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Secular and Legal Laws (Beginner's Guide)

Every world country has made laws, acts, or regulations to bring harmony to the community and society. Legal laws sometimes override religious laws, and many estate planning attorneys and lawyers agree. Non-Muslim majority countries are trending their law structures with secularism concepts. Many Muslim-majority nations have adopted English and French civil and family laws in their legal systems, with one exception, which is the inheritance law which still has some roots in the world. The inheritance laws, in general, are promised to citizens by constitutions, with some exceptions. There are some similarities between Islamic and legal laws as well.

There are no specific laws, but legal laws govern secularism. There is an open ground of war between secularism and religion. Secularism poses questions, concerns, and criticism. Religions do not have other options than defending. Secularism is rising day by day, and so, the defense becomes weaker day by day. The major reform of Islamic law came not before the 19th century because secularism was spreading fast and seeking a solution to make Religion equally Secular.

It is important to clearly understand Secularism in the context of religions. The word “Secular” and “Secularism” has the root of the Latin word “Saecula,” which means “world” or “age.” In common jargon, it is to say someone is “Secular,” which means he is focused on “this world or the age” only, that is, a world without God. Secularization is becoming increasingly difficult to define due to the theory being continuously revised. This theory refers to the decline of religious thinking and influence over individuals. Religious ceremonies have steadily decreased, showing the impact of family secularization on marriage.

If you want to summarize the changes in family structure over the past century, the truest thing to say is this: We’ve made life freer for individuals and more unstable for families. We’ve made life better for adults but worse for children. We’ve moved from big, interconnected, and extended families, which helped protect the most vulnerable people in society from the shocks of life, to smaller, detached nuclear families (a married couple and their children), which give the most privileged people in society room to maximize their talents and expand their options. The shift from bigger and interconnected extended families to smaller and detached nuclear families ultimately led to a familial system that liberates the rich and ravages the working class and the poor. All forms of inequality are cruel, but family inequality may be the cruelest. It damages the heart. Eventually, family inequality even undermines the economy the nuclear family was meant to serve: Children who grow up in chaos have trouble becoming skilled, stable, and socially mobile employees later on. (REF-The Nuclear Family was a mistake by David Boorks, published March 2020 issue, Link:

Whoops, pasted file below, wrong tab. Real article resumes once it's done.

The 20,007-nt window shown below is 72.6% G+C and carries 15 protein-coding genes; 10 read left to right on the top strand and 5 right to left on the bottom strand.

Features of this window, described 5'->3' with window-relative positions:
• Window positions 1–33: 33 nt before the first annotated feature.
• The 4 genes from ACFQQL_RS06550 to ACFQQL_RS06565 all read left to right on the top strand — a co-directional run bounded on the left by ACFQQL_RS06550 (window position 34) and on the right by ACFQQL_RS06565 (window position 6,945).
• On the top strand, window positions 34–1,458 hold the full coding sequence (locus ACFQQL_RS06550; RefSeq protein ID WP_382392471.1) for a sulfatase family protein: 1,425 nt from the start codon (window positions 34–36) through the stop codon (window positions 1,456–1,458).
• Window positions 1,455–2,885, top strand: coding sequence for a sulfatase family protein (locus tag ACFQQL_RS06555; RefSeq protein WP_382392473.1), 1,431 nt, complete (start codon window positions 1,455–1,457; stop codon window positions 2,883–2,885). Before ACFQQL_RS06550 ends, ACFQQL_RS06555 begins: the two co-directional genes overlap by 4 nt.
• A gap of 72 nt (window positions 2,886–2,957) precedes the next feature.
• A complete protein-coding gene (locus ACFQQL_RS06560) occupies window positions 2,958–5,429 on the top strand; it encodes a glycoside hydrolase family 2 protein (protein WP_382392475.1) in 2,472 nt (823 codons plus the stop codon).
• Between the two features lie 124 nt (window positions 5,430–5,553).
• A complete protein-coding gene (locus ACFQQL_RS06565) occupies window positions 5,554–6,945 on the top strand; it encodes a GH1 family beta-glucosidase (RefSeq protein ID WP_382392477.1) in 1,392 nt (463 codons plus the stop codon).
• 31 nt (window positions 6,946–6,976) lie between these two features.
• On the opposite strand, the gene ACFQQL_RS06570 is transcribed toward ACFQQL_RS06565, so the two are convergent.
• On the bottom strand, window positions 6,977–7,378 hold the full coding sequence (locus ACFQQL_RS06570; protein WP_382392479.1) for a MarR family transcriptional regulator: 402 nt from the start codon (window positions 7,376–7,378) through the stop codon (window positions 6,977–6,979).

This is the ideal family system in the secular world, and now we are debating and reforming Islamic inheritance law, which is very far from the secular world. So, no line appears where to stop debating topics like this. It is impossible to align Islamic law with secular law with a few exceptions. Islam does not only emphasize the family system but is also regulated by the law of marriage and succession.

Religion, on the other hand, as defined here, is, in its mundane aspect, an institution separating and upholding “sacred” acts against those worldly or “profane.” All religions, from “primitive” to the most advanced types, such as Confucianism, Hinduism, Zoroastrianism, Judaism, Christianity, Islam, and their derivatives-have classified family relations as the most important of “sacred acts” of a “worldly” type. A true believer must not only love “God” but be very faithful to family obligations involved in carrying out the roles of husband, wife, parent, child, or kindred. Very much of this arises out of the fact that religion institutionalizes the quintessence of the basic mores. It is a collective and not an individual “fact.” Religious control of family has lasted long periods, but ages of extreme individualism or unlimited state of control of the family have been short and violent. (REF- Family and Religion by Carle C. Zimmerman: Social science, Vol.48, No.4 (AUTUMN 1973)) The Bible (Psalm 14:1) labels such a person a fool. (REF-A lecture on “Secularism on the March: The Abolition of Marriage and Family.” delivered on 24 October 2018 by Dr. Stephen Noll).

In Islam, Secular people have turned to believers when harm touches them through sickness, hardships, or disasters (REF -Holy Quran 17:67).



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